July 12, 2024 03:08 PM UTC

Python Software Foundation

Announcing Our New PyPI Support Specialist!

We are thrilled to announce that our first-ever search for a dedicated PyPI Support Specialist has concluded with the hire of Maria Ashna, the newest member of the Python Software Foundation (PSF) staff. Reporting to Ee Durbin, Director of Infrastructure, Maria joins us from a background in academic research, technical consulting, and theatre.

Maria will help the PSF to support one of our most critical services, the Python Package Index (PyPI). Over the past 23 years, PyPI has seen essentially exponential growth in traffic and users, relying for the most part on volunteers to support it. With the addition of requirements to keep all Python maintainers and users safe, our support load has outstretched our support resources for some time now. The Python Software Foundation committed to hiring to increase this capacity in April and we’re excited to have Maria on board to begin providing crucially needed support.

From Maria, “I am a firm believer in democratizing tech. The Open Source community is the lifeblood of such democratization, which is why I am excited to be part of PSF and to serve this community.”

As you see Maria around the PyPI support inbox, issue tracker, and in the future we hope that you’ll extend a warm welcome! We’re eager to get her up and running to reduce the stress that users have been experiencing around PyPI support and further our work to improve and extend PyPI sustainably.

July 12, 2024 01:12 PM UTC

Real Python

The Real Python Podcast – Episode #212: Digging Into Graph Theory in Python With David Amos

Have you wondered about graph theory and how to start exploring it in Python? What resources and Python libraries can you use to experiment and learn more? This week on the show, former co-host David Amos returns to talk about what he's been up to and share his knowledge about graph theory in Python.

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July 12, 2024 12:00 PM UTC

Talk Python to Me

#470: Python in Medicine and Patient Care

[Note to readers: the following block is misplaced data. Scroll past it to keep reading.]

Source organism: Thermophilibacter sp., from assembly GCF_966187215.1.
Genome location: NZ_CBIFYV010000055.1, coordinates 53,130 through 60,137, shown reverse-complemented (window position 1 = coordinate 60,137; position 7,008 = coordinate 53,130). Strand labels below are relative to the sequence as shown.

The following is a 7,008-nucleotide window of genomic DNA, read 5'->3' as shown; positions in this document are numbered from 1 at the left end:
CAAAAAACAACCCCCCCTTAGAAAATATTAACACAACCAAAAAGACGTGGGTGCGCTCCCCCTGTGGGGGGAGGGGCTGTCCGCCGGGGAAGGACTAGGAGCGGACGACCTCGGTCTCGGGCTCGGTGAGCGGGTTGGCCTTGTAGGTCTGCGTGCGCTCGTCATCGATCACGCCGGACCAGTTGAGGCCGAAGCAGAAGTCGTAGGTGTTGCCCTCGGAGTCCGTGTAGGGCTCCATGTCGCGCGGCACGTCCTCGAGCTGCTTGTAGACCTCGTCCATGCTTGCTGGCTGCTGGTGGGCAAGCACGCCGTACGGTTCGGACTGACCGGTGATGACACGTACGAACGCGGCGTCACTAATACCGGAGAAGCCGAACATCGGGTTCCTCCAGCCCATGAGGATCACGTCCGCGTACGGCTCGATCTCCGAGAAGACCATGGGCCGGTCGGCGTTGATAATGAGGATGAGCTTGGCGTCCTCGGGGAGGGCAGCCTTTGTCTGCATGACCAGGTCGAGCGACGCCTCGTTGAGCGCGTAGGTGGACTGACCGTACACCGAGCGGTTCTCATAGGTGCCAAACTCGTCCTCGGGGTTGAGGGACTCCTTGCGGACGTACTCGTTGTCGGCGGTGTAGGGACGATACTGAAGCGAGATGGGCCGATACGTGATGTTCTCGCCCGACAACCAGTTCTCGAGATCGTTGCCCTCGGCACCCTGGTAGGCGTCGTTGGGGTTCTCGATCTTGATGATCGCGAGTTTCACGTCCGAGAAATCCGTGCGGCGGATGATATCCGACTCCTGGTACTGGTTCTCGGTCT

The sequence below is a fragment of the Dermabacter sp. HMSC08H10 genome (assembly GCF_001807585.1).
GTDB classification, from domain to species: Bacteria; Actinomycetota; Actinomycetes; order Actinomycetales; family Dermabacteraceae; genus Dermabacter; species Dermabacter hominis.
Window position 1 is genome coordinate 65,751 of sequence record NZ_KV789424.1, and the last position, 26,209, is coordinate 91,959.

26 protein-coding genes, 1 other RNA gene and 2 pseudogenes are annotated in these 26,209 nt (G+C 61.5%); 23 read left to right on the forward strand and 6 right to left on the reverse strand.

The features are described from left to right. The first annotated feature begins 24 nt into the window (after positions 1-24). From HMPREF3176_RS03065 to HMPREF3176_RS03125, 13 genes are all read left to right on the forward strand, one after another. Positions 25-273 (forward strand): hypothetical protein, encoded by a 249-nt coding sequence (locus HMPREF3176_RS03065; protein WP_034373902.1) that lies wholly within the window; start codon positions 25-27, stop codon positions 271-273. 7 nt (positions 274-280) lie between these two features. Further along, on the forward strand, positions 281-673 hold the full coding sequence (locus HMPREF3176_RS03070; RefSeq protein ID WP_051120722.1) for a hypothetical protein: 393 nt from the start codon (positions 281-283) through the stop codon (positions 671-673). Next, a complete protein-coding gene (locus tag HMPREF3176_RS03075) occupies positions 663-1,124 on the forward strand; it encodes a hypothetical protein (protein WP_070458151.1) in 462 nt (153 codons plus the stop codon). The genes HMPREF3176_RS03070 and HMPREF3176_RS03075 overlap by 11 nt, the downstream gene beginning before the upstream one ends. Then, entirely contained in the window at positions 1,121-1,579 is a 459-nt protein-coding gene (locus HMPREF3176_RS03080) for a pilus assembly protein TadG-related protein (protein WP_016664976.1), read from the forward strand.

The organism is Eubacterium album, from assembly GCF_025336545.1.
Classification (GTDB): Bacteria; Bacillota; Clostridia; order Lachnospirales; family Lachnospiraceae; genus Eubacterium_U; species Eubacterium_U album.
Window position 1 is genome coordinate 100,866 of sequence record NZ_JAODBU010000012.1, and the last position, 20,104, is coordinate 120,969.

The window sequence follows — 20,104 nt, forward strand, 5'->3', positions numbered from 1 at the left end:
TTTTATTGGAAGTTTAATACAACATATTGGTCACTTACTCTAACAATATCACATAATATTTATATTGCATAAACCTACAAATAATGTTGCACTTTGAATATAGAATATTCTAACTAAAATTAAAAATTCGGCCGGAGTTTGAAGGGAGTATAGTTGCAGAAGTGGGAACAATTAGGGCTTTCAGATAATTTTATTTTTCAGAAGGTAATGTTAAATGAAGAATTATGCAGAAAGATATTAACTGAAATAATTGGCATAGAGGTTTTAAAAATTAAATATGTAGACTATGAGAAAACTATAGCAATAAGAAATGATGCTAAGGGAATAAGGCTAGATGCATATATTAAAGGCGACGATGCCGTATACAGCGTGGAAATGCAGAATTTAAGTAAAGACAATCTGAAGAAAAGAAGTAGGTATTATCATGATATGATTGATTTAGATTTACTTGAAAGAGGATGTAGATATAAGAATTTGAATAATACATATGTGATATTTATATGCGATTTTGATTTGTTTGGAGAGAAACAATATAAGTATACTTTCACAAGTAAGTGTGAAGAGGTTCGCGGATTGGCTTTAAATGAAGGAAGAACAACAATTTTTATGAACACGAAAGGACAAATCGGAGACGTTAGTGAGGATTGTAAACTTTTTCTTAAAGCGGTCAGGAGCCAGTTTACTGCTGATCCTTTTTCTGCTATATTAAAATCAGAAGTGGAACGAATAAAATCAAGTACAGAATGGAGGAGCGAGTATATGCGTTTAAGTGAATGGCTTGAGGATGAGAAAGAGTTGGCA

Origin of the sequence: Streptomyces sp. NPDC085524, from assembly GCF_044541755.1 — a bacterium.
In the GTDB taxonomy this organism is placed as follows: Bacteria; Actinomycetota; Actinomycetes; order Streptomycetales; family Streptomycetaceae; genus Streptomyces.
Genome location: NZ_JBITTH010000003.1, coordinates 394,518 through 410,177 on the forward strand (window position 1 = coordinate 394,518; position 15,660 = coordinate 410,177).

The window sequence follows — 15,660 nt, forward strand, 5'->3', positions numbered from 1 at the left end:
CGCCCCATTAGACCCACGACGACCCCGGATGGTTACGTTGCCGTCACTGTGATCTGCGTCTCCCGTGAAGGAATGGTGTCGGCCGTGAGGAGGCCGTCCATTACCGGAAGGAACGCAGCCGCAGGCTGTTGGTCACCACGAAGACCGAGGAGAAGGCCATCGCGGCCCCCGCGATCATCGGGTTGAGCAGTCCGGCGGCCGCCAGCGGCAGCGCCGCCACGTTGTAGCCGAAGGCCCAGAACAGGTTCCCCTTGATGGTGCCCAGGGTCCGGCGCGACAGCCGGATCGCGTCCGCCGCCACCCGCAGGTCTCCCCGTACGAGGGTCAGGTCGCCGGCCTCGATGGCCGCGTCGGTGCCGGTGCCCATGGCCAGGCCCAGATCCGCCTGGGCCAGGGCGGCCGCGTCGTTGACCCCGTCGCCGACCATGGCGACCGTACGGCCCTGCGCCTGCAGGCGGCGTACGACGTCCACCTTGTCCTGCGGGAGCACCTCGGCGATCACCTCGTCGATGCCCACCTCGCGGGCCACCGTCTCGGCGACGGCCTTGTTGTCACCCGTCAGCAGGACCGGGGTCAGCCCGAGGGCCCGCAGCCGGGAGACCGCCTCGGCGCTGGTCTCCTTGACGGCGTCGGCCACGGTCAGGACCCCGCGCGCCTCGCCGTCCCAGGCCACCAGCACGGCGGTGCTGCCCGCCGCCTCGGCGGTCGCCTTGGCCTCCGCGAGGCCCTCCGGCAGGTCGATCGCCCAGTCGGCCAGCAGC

Python is special. It's used by the big tech companies but also by those you would rarely classify as developers. On this episode, we get a look inside how Python is being used at a Children's Hospital to speed and improve patient care. We have Dr. Somak Roy here to share how he's using Python in his day to day job to help kids get well a little bit faster.<br/> <br/> <strong>Episode sponsors</strong><br/> <br/> <a href=''>Sentry Error Monitoring, Code TALKPYTHON</a><br> <a href=''>Posit</a><br> <a href=''>Talk Python Courses</a><br/> <br/> <strong>Links from the show</strong><br/> <br/> <div><b>Somak Roy</b>: <a href="" target="_blank" rel="noopener"></a><br/> <b>Cincinnati Children's Hospital</b>: <a href="" target="_blank" rel="noopener"></a><br/> <b>CNVkit: Genome-wide copy number</b>: <a href="" target="_blank" rel="noopener"></a><br/> <b>cnaplotr</b>: <a href="" target="_blank" rel="noopener"></a><br/> <b>hgvs</b>: <a href="" target="_blank" rel="noopener"></a><br/> <b>openpyxl</b>: <a href="" target="_blank" rel="noopener"></a><br/> <b>Hera is an Argo Python SDK</b>: <a href="" target="_blank" rel="noopener"></a><br/> <b>insiM: in silico Mutator software for bioinformatics</b>: <a href="" target="_blank" rel="noopener"></a><br/> <b>Bamsurgeon</b>: <a href="" target="_blank" rel="noopener"></a><br/> <b>pysam - An interface for reading and writing SAM files</b>: <a href="" target="_blank" rel="noopener"></a><br/> <b>Scientists rename human genes to stop Microsoft Excel from misreading them as dates</b>: <a href="" target="_blank" rel="noopener"></a><br/> <b>BioPython</b>: <a href="" target="_blank" rel="noopener"></a><br/> <b>Watch this episode on YouTube</b>: <a href="" target="_blank" rel="noopener"></a><br/> <b>Episode transcripts</b>: <a href="" target="_blank" rel="noopener"></a><br/> <br/> <b>--- Stay in touch with us ---</b><br/> <b>Subscribe to us on YouTube</b>: <a href="" target="_blank" rel="noopener"></a><br/> <b>Follow Talk Python on Mastodon</b>: <a href="" target="_blank" rel="noopener"><i class="fa-brands fa-mastodon"></i>talkpython</a><br/> <b>Follow Michael on Mastodon</b>: <a href="" target="_blank" rel="noopener"><i class="fa-brands fa-mastodon"></i>mkennedy</a><br/></div>